Building confidence and resilience helps us adapt and respond to whatever this amazing job throws at us! The last two years has certainly proved that. Only by celebrating one another’s achievements, continuing conversations throughout the months and years to come, and encouraging women to aim high, will we start to address this gender disparity, both inside and outside schools.

  • Erika Eisele is headteacher of Dalmain Primary School in south London.

Further information & resources

  • Thornton & Bricheno: Primary school teachers' careers in England and Wales: The relationship between gender, role, position and promotion aspirations, Pedagogy, Culture & Society (8:2), 2000.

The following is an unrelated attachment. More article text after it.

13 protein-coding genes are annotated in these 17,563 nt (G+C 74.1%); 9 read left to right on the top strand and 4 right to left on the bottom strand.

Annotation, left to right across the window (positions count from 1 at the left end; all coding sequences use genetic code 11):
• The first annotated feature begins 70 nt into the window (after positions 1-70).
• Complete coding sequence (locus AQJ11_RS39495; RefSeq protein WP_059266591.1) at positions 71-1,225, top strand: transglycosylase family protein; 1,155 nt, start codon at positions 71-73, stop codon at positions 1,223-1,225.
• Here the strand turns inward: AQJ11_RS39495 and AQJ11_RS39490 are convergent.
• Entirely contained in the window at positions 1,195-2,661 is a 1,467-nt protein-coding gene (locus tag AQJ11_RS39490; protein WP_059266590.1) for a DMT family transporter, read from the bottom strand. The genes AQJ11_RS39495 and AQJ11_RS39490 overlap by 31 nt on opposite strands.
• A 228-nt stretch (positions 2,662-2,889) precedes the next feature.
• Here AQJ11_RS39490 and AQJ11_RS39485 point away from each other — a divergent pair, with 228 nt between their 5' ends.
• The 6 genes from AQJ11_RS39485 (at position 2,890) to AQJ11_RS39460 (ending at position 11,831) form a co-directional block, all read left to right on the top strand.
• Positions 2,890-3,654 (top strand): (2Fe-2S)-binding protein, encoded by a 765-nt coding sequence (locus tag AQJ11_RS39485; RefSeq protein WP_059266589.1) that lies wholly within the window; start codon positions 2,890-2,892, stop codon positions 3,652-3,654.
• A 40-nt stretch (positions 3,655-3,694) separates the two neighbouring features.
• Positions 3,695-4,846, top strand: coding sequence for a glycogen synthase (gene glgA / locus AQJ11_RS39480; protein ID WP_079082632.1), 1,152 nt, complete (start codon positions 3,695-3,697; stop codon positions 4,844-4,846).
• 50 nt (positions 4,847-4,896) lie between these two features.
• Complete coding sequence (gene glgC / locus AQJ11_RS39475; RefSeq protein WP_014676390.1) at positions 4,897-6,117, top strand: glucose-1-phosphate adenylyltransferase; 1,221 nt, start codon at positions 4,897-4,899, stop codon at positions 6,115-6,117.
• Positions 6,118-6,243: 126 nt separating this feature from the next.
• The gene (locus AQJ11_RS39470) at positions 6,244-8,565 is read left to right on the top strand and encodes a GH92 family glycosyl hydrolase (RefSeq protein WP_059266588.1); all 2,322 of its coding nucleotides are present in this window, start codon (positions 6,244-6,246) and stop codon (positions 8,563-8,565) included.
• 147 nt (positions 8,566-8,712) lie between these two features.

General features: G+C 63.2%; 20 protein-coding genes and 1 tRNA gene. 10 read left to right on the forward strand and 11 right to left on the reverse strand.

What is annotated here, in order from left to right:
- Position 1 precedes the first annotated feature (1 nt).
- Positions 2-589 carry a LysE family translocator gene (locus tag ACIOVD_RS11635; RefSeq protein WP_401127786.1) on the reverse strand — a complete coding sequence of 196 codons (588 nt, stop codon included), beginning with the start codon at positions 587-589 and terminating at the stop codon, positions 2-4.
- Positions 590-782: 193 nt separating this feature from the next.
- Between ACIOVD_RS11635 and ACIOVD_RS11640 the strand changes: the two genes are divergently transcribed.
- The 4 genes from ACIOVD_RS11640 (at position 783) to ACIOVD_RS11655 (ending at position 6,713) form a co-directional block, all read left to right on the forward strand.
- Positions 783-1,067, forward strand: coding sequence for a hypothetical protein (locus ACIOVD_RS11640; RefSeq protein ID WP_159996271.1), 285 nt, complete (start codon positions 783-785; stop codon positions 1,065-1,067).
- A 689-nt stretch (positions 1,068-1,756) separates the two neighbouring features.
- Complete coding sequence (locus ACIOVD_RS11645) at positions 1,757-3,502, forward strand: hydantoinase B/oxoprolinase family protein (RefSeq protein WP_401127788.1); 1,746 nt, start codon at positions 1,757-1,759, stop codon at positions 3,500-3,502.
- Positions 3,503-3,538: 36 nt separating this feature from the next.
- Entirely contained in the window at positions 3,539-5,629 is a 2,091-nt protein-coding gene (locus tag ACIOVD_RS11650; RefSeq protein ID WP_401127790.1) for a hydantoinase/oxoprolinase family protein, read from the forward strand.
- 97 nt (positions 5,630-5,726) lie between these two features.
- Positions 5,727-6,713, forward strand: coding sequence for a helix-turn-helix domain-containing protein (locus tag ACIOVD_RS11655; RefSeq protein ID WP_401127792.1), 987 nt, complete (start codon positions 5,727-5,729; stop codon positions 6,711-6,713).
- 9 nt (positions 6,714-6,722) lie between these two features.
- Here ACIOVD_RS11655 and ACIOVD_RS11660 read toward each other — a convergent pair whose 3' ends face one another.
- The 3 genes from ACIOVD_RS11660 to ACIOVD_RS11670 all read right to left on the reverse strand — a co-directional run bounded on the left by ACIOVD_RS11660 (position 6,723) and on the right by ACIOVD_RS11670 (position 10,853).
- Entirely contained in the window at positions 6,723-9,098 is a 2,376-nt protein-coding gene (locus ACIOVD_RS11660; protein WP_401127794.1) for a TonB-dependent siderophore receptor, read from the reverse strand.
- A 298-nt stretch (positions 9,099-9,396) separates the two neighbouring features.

• TeacherTapp: Has behaviour changed since you started teaching? (This, and more findings…), October 2021: https://teachertapp.co.uk/whats-the-worst-weather-for-behaviour/

This material is protected by MA Education Limited copyright.
See Terms and Conditions.


Please view our Terms and Conditions before leaving a comment.

Change the CAPTCHA codeSpeak the CAPTCHA code
Sign up Headteacher update Bulletin
About Us

Headteacher Update is a magazine, website, podcast and regular ebulletin dedicated to the primary school leadership team. We tackle a wide range of leadership issues, offering best practice, case studies and in-depth information, advice and guidance. Headteacher Update magazine is distributed free to approximately 20,000 primary school headteachers.

Learn more about Headteacher update


Register to receive regular updates on primary education news delivered free to your inbox.